Basic Camp

2015 U.S. Army Soldier Show Restores Vitality and Morale

By Mariyah Wojcik

The U.S. Army Soldier Show visited Fort Knox during CST. The entire production is performed and presented by soldiers in the U.S. Army. Each act correlates to the many difficulties and joys of being a soldier in the U.S. Army. U.S. Army Photo by Emily Mulcahey.

FORT KNOX, KENTUCKY (July 30, 2015) – While cadets at Fort Knox eagerly prepare to be future Army officers, another type of preparation is taking place across the country at Joint Base San Antonio-Fort Sam Houston. Soldiers acting as performers and technicians, from duty stations the world over, painstakingly prepare a 90-minute program to raise morale among their fellow Soldiers and Army families: the 2015 U.S. Army Soldier Show.

Tracing its roots back to Sgt. Irving Berlin’s motto, “Entertainment for the Soldier, by the Soldier”, the modern day Soldier Show began in 1983 and has been travelling the country each year for six months ever since.

With stops at major posts, the Soldier Show is designed to raise morale at the time when a Soldier needs it most. Cadets participating in summer training have only a few weeks before they graduate, and this much-needed mental break comes at a critical time.

Spc. Eric Pendleton, a performer (left) and Spc. Guy Gahungu, also a performer (right) just before they go on stage. U.S. Army Photo by Emily Mulcahey.

“The Soldier Show provides a lot of morale,” said Spc. Eric Pendleton, a cast member who currently serves as a medic at Joint Base San Antonio-Fort Sam Houston in Texas. “Especially when we go to AIT (Advanced Individual Training) bases or basic training bases. We usually show up about the time they’re feeling at their lowest, which is usually late phase or the middle where they just want it to be over. Also there’s been many times when we host Gold Star families and they get so impacted by the Gold Star section itself. I think that it provides a much deeper morale source for today’s Army.”

Pendleton, who is originally from Hobart, Indiana, comes from a family with a history of military service. It is by providing this kind of support for his fellow Soldiers that he feels he is making a difference. Fellow cast members shared this sentiment.

“There’s also a big part of it that when “Big Army” wants to put out a message, things like “Not in my Squad” which is a big campaign against sexual assault,” said Spc. Guy Gahungu, a cast member who currently serves at Fort Drum, New York. “Those things are fantastic to be given in a message during a show like this. It makes a whole lot more sense when we plan that out and we’re singing it and it allows everyone to get tuned in to receive the message and remember it because it’s catchy.”

Spc. Brianna Walker belts out a solo with the song “I Drive Your Truck,” made famous by country artist Lee Brice. U.S. Army Photo by Emily Mulcahey.

Gahungu embodies the cultural diversity that is a present theme throughout the 2015 Soldier Show. Originally from Burundi, Africa, Gahungu not only performs on stage, but also speaks five languages.

“I liked all of the different cultural performances,” said Cadet Johnathan Desrosiers of John Carroll University in University Heights, Ohio. “I thought it tied together the aspect of having a diverse Army and it helped to reinforce that sense of camaraderie.”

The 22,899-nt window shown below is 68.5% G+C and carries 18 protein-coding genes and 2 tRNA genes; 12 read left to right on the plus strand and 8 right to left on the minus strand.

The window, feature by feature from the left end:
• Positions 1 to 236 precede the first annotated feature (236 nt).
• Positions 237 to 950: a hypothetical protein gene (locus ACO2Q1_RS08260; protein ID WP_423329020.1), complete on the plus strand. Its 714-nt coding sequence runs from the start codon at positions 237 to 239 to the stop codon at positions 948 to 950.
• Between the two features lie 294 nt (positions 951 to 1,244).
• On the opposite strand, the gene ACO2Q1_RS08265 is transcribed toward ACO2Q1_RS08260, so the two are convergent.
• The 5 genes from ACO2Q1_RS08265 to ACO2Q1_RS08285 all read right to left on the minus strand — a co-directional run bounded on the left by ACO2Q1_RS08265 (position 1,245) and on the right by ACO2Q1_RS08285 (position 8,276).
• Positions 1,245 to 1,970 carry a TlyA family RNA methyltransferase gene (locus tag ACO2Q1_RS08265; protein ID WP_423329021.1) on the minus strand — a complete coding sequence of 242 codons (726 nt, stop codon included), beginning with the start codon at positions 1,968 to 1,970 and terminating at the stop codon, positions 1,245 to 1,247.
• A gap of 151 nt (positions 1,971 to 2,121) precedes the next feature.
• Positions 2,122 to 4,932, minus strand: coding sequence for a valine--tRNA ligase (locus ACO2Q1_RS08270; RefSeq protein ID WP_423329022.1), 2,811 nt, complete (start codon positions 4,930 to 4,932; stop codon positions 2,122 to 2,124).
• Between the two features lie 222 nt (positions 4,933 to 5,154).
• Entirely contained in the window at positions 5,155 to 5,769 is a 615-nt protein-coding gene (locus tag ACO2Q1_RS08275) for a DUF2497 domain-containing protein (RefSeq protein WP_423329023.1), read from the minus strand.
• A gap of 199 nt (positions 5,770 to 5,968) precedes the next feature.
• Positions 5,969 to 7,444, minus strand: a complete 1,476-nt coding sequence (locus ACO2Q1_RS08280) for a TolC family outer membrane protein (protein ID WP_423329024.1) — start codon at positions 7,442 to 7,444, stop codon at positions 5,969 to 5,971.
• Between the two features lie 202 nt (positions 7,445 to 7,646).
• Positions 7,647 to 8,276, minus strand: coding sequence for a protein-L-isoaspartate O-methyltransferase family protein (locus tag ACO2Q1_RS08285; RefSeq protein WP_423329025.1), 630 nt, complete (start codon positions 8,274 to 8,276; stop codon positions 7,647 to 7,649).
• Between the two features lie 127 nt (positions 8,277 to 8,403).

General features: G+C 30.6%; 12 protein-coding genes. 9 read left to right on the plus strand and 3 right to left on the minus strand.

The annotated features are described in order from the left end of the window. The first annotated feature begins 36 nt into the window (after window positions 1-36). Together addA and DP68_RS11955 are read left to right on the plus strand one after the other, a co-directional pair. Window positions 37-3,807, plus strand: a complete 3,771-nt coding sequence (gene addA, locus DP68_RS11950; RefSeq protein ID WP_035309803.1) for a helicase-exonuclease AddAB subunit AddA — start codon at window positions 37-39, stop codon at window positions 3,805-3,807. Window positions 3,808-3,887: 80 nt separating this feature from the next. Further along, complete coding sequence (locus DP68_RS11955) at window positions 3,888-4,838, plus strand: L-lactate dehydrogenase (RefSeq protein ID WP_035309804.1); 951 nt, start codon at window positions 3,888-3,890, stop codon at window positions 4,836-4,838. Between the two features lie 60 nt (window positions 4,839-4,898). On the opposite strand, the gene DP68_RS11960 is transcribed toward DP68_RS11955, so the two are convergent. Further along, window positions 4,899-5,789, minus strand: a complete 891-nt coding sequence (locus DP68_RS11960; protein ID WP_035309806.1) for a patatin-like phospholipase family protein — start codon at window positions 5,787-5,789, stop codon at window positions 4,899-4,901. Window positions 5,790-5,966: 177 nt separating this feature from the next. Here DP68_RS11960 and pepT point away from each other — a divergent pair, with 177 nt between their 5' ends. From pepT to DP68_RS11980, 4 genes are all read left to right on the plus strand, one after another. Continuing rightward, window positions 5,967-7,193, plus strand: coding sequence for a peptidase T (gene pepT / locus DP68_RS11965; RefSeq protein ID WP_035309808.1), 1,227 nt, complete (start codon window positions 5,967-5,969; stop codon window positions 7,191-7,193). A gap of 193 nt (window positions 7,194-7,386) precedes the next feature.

The theme of the Soldier Show this year, “We Serve”, has been an undercurrent throughout the duration of Cadet Summer Training (CST), and diversity is celebrated among the future Army officers in the crowd.

“I liked seeing the females on stage performing in the show,” said Cadet Alicia Passmore of South Carolina State University in Orangeburg. “The Soldier Show was excellent. It showed different cultures and they put everything together like SHARP (Sexual Harassment/Assault Response & Prevention), veterans affairs, and I think it was really fantastic.”

Cadets received a glimpse into the possibilities that today’s Army has to offer them, and received important messages along with a much-needed reprieve from training.

“For me, everybody is equally important,” said Sgt. Julando Samson, the non-commissioned officer in charge (NCOIC) of video production as well as an audio technician who serves in the Washington National Guard. “But it is a great privilege and honor to set up for the cadets that will be leading this nation’s Army in the near future.”

Spc. Austin West, a technician for the U.S. Army Soldier Show, tears up the stage on the guitar. U.S. Army Photo by Emily Mulcahey.

While CST is not basic training, the challenges these cadets face are mentally and physically demanding as they prepare to comprehend the complex problems of the world around them as Army officers.

“I thought that the Soldier Show helped to build morale among the Soldiers,” said Desrosiers. “Even if it is not a true deployment show, it had that feel that brought everyone at Fort Knox together.”

Funded through Army Morale, Welfare, and Recreation (MWR) funds, as well as through corporate sponsorships, rather than direct taxpayer dollars, the Soldier Show is a vital resource both for its intended audience, as well as the cast members and crew.

Working towards a common goal and viewing the spectacular results brings Fort Knox, as well as every Army post that is touched by this collective effort, together in a unique, familial bond strong enough to withstand the challenges ahead.


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Mariyah Wojcik

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